1. What is your understanding and experience of spirituality?

– There exists a divine pulse to the universe, a breath of creation by a Creator. To experience spirituality is to be in touch with this pulse, to be “aligned” with creation in all its potential and possibility.

As a Christian, I also believe this divine pulse, God, revealed Himself on the earth at one point in time as one of us, to reverse the human condition of entropy and invite us into that story of healing.

2. What are some images or metaphors that support your understanding and/or your experience of spirituality?

– I like C.S. Lewis’s metaphor about the door. Currently, we are on one side. We get glimpses of a “reality” beyond us, something so grand and beautiful that we can hardly take it in. It’s evoked sometimes in our natural experience, whether by sunset or ice cream or romance or song, though these things in themselves come quickly and go. One day we will get to the other side of the door.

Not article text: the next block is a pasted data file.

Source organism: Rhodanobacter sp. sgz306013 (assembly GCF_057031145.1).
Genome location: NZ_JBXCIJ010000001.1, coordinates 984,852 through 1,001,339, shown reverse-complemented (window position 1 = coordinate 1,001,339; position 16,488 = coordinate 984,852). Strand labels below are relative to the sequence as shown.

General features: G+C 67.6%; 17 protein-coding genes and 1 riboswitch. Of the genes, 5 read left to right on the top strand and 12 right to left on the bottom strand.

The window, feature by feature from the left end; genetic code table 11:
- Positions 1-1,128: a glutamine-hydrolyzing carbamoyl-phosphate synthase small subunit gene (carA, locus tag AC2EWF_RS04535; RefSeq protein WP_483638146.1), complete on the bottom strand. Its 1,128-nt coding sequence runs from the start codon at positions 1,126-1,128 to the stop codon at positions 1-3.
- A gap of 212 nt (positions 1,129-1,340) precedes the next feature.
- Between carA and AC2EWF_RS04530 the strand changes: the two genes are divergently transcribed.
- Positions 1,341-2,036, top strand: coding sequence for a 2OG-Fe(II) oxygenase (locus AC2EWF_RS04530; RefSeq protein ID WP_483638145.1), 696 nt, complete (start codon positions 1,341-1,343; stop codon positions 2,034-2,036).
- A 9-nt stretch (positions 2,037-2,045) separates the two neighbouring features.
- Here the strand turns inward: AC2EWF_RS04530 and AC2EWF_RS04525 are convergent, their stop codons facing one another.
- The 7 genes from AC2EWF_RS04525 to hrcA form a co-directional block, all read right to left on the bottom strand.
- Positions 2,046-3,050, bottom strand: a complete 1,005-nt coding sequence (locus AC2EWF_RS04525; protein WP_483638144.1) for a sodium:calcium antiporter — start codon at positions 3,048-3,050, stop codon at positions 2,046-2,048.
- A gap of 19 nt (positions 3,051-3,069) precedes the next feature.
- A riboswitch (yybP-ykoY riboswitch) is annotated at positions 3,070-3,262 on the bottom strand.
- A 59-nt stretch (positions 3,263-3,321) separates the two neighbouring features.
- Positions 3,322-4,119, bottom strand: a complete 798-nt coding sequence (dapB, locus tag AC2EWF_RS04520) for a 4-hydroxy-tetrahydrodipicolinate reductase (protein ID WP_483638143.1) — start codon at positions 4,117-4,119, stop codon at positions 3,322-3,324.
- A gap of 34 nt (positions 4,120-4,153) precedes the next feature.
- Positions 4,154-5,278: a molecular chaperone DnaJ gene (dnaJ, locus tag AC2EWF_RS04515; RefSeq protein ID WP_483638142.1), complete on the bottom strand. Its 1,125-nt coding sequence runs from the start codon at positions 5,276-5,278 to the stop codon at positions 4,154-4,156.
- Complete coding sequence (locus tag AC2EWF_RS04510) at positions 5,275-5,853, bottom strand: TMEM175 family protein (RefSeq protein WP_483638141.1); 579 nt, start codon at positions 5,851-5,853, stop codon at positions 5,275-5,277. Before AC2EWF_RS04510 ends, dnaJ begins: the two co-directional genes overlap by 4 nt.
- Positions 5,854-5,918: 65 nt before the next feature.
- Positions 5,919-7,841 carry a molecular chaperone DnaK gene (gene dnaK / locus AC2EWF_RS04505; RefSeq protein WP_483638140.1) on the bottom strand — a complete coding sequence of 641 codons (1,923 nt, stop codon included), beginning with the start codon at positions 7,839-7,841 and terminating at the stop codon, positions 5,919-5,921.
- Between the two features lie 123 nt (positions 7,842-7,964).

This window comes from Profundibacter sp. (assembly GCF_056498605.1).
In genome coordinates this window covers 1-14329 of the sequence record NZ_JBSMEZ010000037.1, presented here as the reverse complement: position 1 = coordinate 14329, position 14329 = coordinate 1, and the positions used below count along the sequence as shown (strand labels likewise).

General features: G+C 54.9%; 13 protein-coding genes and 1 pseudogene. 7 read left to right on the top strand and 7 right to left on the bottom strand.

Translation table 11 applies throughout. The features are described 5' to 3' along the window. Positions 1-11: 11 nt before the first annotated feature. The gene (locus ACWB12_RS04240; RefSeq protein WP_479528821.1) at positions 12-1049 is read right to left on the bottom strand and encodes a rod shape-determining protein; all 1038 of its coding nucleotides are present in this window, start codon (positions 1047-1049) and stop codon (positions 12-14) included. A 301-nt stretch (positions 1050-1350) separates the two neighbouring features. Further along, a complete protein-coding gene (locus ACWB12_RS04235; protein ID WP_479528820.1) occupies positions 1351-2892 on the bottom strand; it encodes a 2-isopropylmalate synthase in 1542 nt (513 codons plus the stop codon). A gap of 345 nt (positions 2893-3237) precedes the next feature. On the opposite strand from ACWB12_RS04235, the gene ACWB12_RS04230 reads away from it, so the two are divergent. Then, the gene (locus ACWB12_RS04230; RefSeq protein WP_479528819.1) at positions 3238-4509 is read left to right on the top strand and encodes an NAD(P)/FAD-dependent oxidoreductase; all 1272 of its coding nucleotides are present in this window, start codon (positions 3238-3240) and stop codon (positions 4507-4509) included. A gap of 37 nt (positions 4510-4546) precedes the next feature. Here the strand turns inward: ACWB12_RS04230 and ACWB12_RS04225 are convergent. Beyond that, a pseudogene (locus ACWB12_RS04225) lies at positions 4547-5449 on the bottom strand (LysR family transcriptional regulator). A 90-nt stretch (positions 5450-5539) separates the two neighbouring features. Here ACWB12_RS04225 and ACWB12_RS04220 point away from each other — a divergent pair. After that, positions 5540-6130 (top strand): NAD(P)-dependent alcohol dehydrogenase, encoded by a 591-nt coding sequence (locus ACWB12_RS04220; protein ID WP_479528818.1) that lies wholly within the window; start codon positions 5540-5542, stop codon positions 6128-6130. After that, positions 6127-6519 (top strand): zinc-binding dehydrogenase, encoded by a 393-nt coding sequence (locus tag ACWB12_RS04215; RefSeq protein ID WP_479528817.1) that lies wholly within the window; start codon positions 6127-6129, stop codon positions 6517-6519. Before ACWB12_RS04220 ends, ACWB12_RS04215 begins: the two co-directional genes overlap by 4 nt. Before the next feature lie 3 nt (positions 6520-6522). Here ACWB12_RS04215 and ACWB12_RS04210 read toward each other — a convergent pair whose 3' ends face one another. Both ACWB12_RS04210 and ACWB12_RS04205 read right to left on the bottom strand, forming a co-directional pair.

Faith is about the journey of looking through the keyhole, getting a glance of infinite beauty, until we permanently partake in the radiance of all that we hoped for.

Continue reading “A Quick Interview About Christian Faith.”

Eugene Cho’s Book “Overrated” Is Free Today


Eugene Cho‘s book “Overrated” is totally free today. He’s the founder of One Day’s Wages and very much the real deal. He also mentions my story in his book about the time I gave away half my year’s salary to fight human trafficking, a check for 10k, which was matched by contributing donations.

Grab his book here: www.amazon.com/Overratedebook/dp/B00K04IX9Q/